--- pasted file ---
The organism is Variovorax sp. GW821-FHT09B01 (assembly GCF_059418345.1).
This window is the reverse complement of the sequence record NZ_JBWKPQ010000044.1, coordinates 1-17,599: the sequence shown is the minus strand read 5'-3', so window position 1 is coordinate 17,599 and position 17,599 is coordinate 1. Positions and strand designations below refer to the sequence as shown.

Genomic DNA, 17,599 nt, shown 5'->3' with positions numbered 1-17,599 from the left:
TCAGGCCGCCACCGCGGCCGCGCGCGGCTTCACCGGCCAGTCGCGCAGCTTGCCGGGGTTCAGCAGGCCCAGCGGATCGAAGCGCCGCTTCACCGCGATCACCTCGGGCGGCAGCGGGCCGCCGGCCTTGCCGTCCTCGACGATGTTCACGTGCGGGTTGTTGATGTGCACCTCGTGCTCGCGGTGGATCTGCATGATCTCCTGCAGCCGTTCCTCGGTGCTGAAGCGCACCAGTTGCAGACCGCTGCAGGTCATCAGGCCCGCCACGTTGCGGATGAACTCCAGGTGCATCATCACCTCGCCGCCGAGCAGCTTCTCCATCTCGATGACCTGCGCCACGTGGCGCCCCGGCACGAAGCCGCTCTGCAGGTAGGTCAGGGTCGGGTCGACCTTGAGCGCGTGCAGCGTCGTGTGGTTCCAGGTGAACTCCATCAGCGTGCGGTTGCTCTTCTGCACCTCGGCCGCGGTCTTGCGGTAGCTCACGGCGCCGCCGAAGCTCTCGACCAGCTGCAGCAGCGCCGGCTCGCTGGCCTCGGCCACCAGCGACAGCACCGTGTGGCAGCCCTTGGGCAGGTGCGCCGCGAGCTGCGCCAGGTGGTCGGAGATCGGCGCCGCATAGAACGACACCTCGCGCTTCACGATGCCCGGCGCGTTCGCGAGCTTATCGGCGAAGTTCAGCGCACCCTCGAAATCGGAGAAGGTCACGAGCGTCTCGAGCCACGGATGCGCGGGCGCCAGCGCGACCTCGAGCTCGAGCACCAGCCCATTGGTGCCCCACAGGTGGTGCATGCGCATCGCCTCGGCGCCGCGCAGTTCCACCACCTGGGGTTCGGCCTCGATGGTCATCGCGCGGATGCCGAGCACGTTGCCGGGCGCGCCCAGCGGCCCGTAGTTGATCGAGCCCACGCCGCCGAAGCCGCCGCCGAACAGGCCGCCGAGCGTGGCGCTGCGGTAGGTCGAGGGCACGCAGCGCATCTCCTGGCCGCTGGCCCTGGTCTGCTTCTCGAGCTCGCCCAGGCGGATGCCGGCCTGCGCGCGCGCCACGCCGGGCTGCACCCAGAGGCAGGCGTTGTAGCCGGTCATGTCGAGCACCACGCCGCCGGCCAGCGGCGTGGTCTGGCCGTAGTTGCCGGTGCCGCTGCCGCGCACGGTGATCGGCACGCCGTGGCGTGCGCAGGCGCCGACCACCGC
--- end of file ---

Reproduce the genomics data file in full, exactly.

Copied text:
The organism is Variovorax sp. GW821-FHT09B01 (assembly GCF_059418345.1).
This window is the reverse complement of the sequence record NZ_JBWKPQ010000044.1, coordinates 1-17,599: the sequence shown is the minus strand read 5'-3', so window position 1 is coordinate 17,599 and position 17,599 is coordinate 1. Positions and strand designations below refer to the sequence as shown.

Genomic DNA, 17,599 nt, shown 5'->3' with positions numbered 1-17,599 from the left:
TCAGGCCGCCACCGCGGCCGCGCGCGGCTTCACCGGCCAGTCGCGCAGCTTGCCGGGGTTCAGCAGGCCCAGCGGATCGAAGCGCCGCTTCACCGCGATCACCTCGGGCGGCAGCGGGCCGCCGGCCTTGCCGTCCTCGACGATGTTCACGTGCGGGTTGTTGATGTGCACCTCGTGCTCGCGGTGGATCTGCATGATCTCCTGCAGCCGTTCCTCGGTGCTGAAGCGCACCAGTTGCAGACCGCTGCAGGTCATCAGGCCCGCCACGTTGCGGATGAACTCCAGGTGCATCATCACCTCGCCGCCGAGCAGCTTCTCCATCTCGATGACCTGCGCCACGTGGCGCCCCGGCACGAAGCCGCTCTGCAGGTAGGTCAGGGTCGGGTCGACCTTGAGCGCGTGCAGCGTCGTGTGGTTCCAGGTGAACTCCATCAGCGTGCGGTTGCTCTTCTGCACCTCGGCCGCGGTCTTGCGGTAGCTCACGGCGCCGCCGAAGCTCTCGACCAGCTGCAGCAGCGCCGGCTCGCTGGCCTCGGCCACCAGCGACAGCACCGTGTGGCAGCCCTTGGGCAGGTGCGCCGCGAGCTGCGCCAGGTGGTCGGAGATCGGCGCCGCATAGAACGACACCTCGCGCTTCACGATGCCCGGCGCGTTCGCGAGCTTATCGGCGAAGTTCAGCGCACCCTCGAAATCGGAGAAGGTCACGAGCGTCTCGAGCCACGGATGCGCGGGCGCCAGCGCGACCTCGAGCTCGAGCACCAGCCCATTGGTGCCCCACAGGTGGTGCATGCGCATCGCCTCGGCGCCGCGCAGTTCCACCACCTGGGGTTCGGCCTCGATGGTCATCGCGCGGATGCCGAGCACGTTGCCGGGCGCGCCCAGCGGCCCGTAGTTGATCGAGCCCACGCCGCCGAAGCCGCCGCCGAACAGGCCGCCGAGCGTGGCGCTGCGGTAGGTCGAGGGCACGCAGCGCATCTCCTGGCCGCTGGCCCTGGTCTGCTTCTCGAGCTCGCCCAGGCGGATGCCGGCCTGCGCGCGCGCCACGCCGGGCTGCACCCAGAGGCAGGCGTTGTAGCCGGTCATGTCGAGCACCACGCCGCCGGCCAGCGGCGTGGTCTGGCCGTAGTTGCCGGTGCCGCTGCCGCGCACGGTGATCGGCACGCCGTGGCGTGCGCAGGCGCCGACCACCGC